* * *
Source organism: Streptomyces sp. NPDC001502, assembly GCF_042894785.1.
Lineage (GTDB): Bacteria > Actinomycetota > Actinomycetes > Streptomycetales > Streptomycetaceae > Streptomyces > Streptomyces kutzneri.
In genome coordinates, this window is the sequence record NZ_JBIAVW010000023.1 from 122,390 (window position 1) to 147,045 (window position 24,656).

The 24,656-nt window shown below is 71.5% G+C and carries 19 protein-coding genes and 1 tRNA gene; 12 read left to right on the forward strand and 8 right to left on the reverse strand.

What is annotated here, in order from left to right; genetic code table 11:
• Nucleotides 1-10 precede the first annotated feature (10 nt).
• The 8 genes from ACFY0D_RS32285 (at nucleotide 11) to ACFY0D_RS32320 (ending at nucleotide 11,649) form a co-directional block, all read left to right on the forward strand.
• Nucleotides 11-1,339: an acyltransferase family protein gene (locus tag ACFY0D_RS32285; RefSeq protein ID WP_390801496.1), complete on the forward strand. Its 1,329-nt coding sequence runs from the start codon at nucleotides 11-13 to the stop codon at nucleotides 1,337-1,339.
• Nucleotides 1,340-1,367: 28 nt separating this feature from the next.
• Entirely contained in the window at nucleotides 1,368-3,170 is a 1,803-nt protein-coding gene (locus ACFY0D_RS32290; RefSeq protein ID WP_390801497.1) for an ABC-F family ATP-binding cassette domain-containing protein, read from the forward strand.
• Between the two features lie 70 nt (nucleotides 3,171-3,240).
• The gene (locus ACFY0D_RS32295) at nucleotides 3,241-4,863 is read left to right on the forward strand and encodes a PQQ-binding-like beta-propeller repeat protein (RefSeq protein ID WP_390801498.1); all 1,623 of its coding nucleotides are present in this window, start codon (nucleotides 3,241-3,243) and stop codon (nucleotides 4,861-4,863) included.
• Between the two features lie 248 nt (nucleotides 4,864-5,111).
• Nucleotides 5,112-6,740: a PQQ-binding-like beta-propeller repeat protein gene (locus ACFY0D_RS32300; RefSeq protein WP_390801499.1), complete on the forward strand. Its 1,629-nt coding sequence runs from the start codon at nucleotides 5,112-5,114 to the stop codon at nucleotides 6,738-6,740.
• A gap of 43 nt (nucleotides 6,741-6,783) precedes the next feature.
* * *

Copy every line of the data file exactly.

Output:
Source organism: Streptomyces sp. NPDC001502, assembly GCF_042894785.1.
Lineage (GTDB): Bacteria > Actinomycetota > Actinomycetes > Streptomycetales > Streptomycetaceae > Streptomyces > Streptomyces kutzneri.
In genome coordinates, this window is the sequence record NZ_JBIAVW010000023.1 from 122,390 (window position 1) to 147,045 (window position 24,656).

The 24,656-nt window shown below is 71.5% G+C and carries 19 protein-coding genes and 1 tRNA gene; 12 read left to right on the forward strand and 8 right to left on the reverse strand.

What is annotated here, in order from left to right; genetic code table 11:
• Nucleotides 1-10 precede the first annotated feature (10 nt).
• The 8 genes from ACFY0D_RS32285 (at nucleotide 11) to ACFY0D_RS32320 (ending at nucleotide 11,649) form a co-directional block, all read left to right on the forward strand.
• Nucleotides 11-1,339: an acyltransferase family protein gene (locus tag ACFY0D_RS32285; RefSeq protein ID WP_390801496.1), complete on the forward strand. Its 1,329-nt coding sequence runs from the start codon at nucleotides 11-13 to the stop codon at nucleotides 1,337-1,339.
• Nucleotides 1,340-1,367: 28 nt separating this feature from the next.
• Entirely contained in the window at nucleotides 1,368-3,170 is a 1,803-nt protein-coding gene (locus ACFY0D_RS32290; RefSeq protein ID WP_390801497.1) for an ABC-F family ATP-binding cassette domain-containing protein, read from the forward strand.
• Between the two features lie 70 nt (nucleotides 3,171-3,240).
• The gene (locus ACFY0D_RS32295) at nucleotides 3,241-4,863 is read left to right on the forward strand and encodes a PQQ-binding-like beta-propeller repeat protein (RefSeq protein ID WP_390801498.1); all 1,623 of its coding nucleotides are present in this window, start codon (nucleotides 3,241-3,243) and stop codon (nucleotides 4,861-4,863) included.
• Between the two features lie 248 nt (nucleotides 4,864-5,111).
• Nucleotides 5,112-6,740: a PQQ-binding-like beta-propeller repeat protein gene (locus ACFY0D_RS32300; RefSeq protein WP_390801499.1), complete on the forward strand. Its 1,629-nt coding sequence runs from the start codon at nucleotides 5,112-5,114 to the stop codon at nucleotides 6,738-6,740.
• A gap of 43 nt (nucleotides 6,741-6,783) precedes the next feature.